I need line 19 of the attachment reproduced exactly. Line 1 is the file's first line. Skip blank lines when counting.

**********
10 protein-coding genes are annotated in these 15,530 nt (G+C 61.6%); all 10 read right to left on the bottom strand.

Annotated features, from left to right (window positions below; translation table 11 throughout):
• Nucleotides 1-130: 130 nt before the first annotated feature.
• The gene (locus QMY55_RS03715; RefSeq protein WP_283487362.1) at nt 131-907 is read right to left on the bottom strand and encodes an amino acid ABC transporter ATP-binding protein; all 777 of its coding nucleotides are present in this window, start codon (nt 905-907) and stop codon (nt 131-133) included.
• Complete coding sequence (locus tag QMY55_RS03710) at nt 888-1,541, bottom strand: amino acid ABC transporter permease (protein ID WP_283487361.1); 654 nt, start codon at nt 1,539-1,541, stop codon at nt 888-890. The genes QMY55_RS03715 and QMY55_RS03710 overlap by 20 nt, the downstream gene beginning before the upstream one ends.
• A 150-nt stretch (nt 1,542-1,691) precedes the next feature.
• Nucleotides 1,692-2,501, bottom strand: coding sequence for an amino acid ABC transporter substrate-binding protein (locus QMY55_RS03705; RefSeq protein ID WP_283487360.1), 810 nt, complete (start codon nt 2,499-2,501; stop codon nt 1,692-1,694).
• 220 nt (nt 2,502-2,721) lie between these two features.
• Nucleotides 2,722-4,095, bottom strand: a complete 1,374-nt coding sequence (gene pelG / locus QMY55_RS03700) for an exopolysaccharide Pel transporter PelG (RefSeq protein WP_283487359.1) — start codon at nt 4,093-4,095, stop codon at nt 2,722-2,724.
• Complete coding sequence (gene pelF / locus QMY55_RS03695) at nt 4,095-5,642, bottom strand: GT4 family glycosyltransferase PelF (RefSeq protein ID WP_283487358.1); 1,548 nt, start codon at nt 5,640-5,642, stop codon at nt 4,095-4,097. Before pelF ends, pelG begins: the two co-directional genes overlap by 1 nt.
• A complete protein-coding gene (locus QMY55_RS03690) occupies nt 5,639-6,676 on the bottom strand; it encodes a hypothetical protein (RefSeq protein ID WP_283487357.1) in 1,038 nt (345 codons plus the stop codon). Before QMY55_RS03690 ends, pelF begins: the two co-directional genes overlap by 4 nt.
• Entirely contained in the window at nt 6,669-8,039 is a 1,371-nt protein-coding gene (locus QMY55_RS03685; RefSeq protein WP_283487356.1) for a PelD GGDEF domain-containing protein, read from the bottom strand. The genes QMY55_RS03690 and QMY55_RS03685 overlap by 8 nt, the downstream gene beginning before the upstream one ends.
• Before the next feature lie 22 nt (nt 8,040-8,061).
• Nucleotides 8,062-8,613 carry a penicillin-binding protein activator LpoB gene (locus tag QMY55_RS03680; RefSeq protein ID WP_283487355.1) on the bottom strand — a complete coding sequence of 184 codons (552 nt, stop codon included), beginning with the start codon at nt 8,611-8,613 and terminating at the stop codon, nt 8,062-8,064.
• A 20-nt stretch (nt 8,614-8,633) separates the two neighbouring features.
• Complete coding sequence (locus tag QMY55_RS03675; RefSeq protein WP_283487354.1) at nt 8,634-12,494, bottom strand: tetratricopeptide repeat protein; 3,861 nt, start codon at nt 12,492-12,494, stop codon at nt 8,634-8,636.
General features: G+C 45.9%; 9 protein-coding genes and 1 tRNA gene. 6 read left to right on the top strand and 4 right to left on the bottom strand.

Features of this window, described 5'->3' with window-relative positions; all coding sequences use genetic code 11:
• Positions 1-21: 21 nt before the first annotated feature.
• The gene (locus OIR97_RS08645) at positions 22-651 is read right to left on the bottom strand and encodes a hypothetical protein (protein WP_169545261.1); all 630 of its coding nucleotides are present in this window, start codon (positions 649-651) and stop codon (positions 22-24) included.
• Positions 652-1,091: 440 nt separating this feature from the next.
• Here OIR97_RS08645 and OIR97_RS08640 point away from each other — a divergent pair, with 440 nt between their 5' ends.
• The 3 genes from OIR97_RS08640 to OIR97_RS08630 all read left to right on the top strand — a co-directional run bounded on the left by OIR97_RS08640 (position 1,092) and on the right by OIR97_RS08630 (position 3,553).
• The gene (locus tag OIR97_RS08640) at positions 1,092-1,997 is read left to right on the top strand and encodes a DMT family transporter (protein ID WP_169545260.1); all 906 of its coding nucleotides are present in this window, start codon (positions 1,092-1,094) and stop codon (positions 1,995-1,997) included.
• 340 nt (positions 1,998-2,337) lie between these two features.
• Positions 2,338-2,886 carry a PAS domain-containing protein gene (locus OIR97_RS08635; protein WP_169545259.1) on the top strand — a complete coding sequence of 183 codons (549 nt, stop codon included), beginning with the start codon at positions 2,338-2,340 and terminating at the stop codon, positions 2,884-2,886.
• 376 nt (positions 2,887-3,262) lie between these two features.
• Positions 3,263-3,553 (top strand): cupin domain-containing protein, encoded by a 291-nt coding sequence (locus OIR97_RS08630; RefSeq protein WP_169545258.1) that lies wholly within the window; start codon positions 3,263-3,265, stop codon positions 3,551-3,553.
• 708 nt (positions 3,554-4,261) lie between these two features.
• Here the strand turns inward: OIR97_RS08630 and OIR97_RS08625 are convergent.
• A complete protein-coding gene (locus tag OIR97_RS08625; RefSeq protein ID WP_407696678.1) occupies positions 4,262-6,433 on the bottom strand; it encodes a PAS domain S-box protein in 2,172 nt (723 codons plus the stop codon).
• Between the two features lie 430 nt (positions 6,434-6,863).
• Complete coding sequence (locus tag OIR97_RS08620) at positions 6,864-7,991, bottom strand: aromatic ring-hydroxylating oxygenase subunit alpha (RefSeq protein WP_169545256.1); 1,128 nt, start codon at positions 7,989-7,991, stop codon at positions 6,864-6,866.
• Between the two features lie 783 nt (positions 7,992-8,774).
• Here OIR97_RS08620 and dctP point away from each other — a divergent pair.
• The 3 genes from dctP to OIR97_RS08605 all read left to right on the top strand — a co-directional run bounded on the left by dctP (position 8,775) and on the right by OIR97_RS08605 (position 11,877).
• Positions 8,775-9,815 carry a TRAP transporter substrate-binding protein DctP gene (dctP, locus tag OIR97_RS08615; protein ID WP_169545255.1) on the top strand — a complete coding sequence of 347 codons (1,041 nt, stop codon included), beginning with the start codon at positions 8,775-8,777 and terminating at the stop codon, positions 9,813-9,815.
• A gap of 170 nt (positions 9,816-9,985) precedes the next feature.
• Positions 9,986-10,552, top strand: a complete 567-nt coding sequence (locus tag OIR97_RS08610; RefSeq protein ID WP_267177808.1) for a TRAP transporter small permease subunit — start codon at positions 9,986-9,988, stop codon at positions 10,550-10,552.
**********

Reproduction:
• Positions 1-21: 21 nt before the first annotated feature.